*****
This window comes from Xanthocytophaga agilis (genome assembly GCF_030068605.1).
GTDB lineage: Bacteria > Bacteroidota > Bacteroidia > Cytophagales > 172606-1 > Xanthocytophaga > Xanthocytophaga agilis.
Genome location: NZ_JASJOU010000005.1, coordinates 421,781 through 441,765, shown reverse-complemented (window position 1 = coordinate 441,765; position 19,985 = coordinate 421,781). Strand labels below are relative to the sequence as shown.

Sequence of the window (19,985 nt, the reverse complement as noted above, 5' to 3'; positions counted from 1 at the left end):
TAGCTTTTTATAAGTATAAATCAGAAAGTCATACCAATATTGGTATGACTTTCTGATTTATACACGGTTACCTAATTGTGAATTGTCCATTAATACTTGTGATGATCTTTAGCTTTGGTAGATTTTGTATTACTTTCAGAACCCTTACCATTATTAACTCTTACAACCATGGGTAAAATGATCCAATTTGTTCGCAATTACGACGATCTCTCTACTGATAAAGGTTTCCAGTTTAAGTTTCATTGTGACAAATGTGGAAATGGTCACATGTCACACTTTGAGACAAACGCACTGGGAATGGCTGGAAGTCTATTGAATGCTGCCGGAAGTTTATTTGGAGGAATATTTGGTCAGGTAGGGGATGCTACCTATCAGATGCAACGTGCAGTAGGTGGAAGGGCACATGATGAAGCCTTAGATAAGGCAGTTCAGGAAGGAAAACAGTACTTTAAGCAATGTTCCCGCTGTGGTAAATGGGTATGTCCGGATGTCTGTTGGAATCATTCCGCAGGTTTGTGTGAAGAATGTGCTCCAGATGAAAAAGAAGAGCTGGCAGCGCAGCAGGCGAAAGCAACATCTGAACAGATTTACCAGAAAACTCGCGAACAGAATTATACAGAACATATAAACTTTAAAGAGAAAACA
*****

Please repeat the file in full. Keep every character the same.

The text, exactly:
This window comes from Xanthocytophaga agilis (genome assembly GCF_030068605.1).
GTDB lineage: Bacteria > Bacteroidota > Bacteroidia > Cytophagales > 172606-1 > Xanthocytophaga > Xanthocytophaga agilis.
Genome location: NZ_JASJOU010000005.1, coordinates 421,781 through 441,765, shown reverse-complemented (window position 1 = coordinate 441,765; position 19,985 = coordinate 421,781). Strand labels below are relative to the sequence as shown.

Sequence of the window (19,985 nt, the reverse complement as noted above, 5' to 3'; positions counted from 1 at the left end):
TAGCTTTTTATAAGTATAAATCAGAAAGTCATACCAATATTGGTATGACTTTCTGATTTATACACGGTTACCTAATTGTGAATTGTCCATTAATACTTGTGATGATCTTTAGCTTTGGTAGATTTTGTATTACTTTCAGAACCCTTACCATTATTAACTCTTACAACCATGGGTAAAATGATCCAATTTGTTCGCAATTACGACGATCTCTCTACTGATAAAGGTTTCCAGTTTAAGTTTCATTGTGACAAATGTGGAAATGGTCACATGTCACACTTTGAGACAAACGCACTGGGAATGGCTGGAAGTCTATTGAATGCTGCCGGAAGTTTATTTGGAGGAATATTTGGTCAGGTAGGGGATGCTACCTATCAGATGCAACGTGCAGTAGGTGGAAGGGCACATGATGAAGCCTTAGATAAGGCAGTTCAGGAAGGAAAACAGTACTTTAAGCAATGTTCCCGCTGTGGTAAATGGGTATGTCCGGATGTCTGTTGGAATCATTCCGCAGGTTTGTGTGAAGAATGTGCTCCAGATGAAAAAGAAGAGCTGGCAGCGCAGCAGGCGAAAGCAACATCTGAACAGATTTACCAGAAAACTCGCGAACAGAATTATACAGAACATATAAACTTTAAAGAGAAAACA